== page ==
States accepting this additional funding will not be able to cancel coverage to any existing Medicaid members during the public health emergency period, unless the individual ends coverage or moves to another state. This provision is vital in order to keep administrative time and effort focused on processing new applications in the face of shifting employment and income status for many Virginia families.
One area the FFCRA package does not address is the ACA individual marketplace. The traditional enrollment period for 2020 health coverage for uninsured individuals who don’t qualify for Medicaid — known as “open enrollment” — ended in mid-December 2019. A special enrollment period to allow individuals to enroll in comprehensive coverage through the marketplace is needed as people begin to reassess their health coverage options.
The FFCRA authorized $1 billion to support state unemployment insurance (UI) systems. The first $500 million will be used to help states cover the administrative costs stemming from a higher workload, so long as the states meet certain requirements aimed at increasing UI uptake. For example, states must ensure that all employers inform their employees about the availability of unemployment insurance at the time of separation. The FFCRA also requires states to notify applicants when a claim for unemployment insurance is received and provide assistance to help ensure the successful processing of the application.
The second $500 milion will take the form of emergency administration grants and will go to states that experience at least a 10 percent increase in unemployment compensation claims, relative to the same quarter in the previous calendar year. To receive this funding, states need to take certain COVID-19 related emergency steps that relax UI eligibility requirements. These steps include temporarily waiving work search requirements, eliminating the typical one-week waiting period, and communicating to employers directly affected by COVID-19 that their UI tax rate will not increase.
The legislation also requires states, within one year, to complete an analysis of their UI recipiency rate (the percentage of unemployed workers who are receiving UI benefits) and describe actions they are taking to connect more impacted individuals to UI. This must be a priority for Virginia, which consistently has a UI recipiency rate below the national average. Because one of the main goals of the UI system is to help keep workers and communities afloat during economic downturns, a low recipiency rate undermines the overall effectiveness of the UI system and puts the economy at greater risk.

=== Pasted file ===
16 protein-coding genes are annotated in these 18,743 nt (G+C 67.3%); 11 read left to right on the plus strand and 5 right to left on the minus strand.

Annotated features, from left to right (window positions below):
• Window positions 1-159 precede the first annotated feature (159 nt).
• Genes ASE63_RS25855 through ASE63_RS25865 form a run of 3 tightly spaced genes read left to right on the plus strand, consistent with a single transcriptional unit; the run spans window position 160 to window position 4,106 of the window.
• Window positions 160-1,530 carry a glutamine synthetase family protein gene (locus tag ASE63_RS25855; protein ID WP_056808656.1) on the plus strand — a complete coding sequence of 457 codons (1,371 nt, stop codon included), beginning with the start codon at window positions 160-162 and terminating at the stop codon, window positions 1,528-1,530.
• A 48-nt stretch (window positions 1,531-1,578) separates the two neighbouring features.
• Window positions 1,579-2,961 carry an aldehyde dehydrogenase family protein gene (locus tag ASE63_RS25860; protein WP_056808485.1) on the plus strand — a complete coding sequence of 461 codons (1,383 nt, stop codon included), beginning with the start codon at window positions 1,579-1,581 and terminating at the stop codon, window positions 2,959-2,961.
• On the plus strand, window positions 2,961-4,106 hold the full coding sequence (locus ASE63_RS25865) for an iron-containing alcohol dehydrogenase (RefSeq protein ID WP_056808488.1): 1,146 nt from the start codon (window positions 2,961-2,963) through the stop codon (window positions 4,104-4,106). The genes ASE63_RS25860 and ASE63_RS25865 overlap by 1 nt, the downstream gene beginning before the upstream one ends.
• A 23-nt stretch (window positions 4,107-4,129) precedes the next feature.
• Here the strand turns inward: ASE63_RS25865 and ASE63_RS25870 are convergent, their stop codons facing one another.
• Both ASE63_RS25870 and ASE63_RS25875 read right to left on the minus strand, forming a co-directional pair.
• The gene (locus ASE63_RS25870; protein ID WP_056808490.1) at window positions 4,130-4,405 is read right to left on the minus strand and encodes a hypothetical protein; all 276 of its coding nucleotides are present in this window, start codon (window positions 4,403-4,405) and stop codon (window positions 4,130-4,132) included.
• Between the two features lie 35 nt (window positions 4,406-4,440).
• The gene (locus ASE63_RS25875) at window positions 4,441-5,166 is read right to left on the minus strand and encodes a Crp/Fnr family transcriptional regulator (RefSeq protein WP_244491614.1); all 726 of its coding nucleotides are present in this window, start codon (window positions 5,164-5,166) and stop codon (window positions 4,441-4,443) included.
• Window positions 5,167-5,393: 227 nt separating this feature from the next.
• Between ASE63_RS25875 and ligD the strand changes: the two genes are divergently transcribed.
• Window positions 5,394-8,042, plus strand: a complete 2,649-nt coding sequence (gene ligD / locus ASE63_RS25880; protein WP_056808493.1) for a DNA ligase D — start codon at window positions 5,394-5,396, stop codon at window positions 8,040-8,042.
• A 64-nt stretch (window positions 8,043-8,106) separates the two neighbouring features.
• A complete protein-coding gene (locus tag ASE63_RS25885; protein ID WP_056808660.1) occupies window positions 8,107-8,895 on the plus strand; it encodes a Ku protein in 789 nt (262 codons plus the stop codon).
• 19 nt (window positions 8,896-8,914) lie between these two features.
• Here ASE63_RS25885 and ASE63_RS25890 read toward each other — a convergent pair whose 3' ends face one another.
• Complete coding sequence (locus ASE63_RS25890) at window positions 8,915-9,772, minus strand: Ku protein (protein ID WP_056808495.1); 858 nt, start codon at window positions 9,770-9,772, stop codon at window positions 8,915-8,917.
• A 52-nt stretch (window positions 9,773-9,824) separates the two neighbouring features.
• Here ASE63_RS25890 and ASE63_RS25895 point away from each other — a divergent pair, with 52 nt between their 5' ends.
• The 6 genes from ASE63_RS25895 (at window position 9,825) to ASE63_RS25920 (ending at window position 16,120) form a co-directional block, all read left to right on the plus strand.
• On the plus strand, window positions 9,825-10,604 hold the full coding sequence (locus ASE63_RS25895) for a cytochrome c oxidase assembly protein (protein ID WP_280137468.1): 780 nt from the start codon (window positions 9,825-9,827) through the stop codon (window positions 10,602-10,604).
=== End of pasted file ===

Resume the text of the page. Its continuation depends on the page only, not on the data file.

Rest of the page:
Before this new legislation, the U.S. Department of Labor issued guidance on March 12 outlining flexibility that states have in administering their UI systems in response to COVID-19. The federal guidance permits states to pay benefits where:
- An employer temporarily ceases operations due to COVID-19, preventing employees from coming to work;
- An individual is quarantined with the expectation of returning to work after the quarantine is over; and
- An individual leaves employment due to a risk of exposure or infection or to care for a family member. In addition, federal law does not require an employee to quit in order to receive benefits due to the impact of COVID-19.
On March 17, Gov. Northam also expanded eligibility for unemployment insurance in Virginia.
The FFCRA provides additional federal resources to the Supplemental Nutrition Assistance Program (SNAP) and other nutrition programs to expand food access for families during the current public health emergency. The bill expands SNAP benefits to households with children who attend a school that is closed and who would otherwise receive free or reduced-price meals. The legislation also gives school administrators flexibility in partnership with community-based organizations and child care providers to serve meals while allowing for social distancing.
FFCRA also temporarily waives certain restrictions on food assistance. The three-month time limit on SNAP benefits for unemployed adults under age 50 without children has been temporarily waived. Virginia has already been approved for a waiver expanding access to the Special Supplemental Nutrition Program for Women, Infants, and Children (WIC) allowing for remote enrollment and services while clinics are closed.
In addition to ensuring access to meals, these policies also help the economy. SNAP benefits are one of the fastest and most effective forms of economic stimulus. Low-income individuals generally spend their income meeting daily needs such as shelter, food, and transportation. Every dollar in SNAP that a family with low income receives enables the family to spend an additional dollar on food or other items. To further strengthen these benefits, Congress should consider additional steps, such as a 15% increase in the SNAP maximum allotment, equal to approximately $25 per person per month.
There is much to be done to support the physical and financial well-being of Virginia families and the economy as we move forward together during this difficult time. This includes increasing access to comprehensive paid leave, strengthening UI benefits, and ensuring that temporary changes in eligibility remain in place while the economy is impacted by COVID-19 and measures are being taken to slow the spread of the virus. TCI staff will continue to provide resources and information as the federal and state governments take action in the coming days, and will continue to advocate for robust efforts that will directly help impacted families and assist states with funding essential services such as health care, education, and safety net programs.
Budget & Revenue, Economic Opportunity, Health Care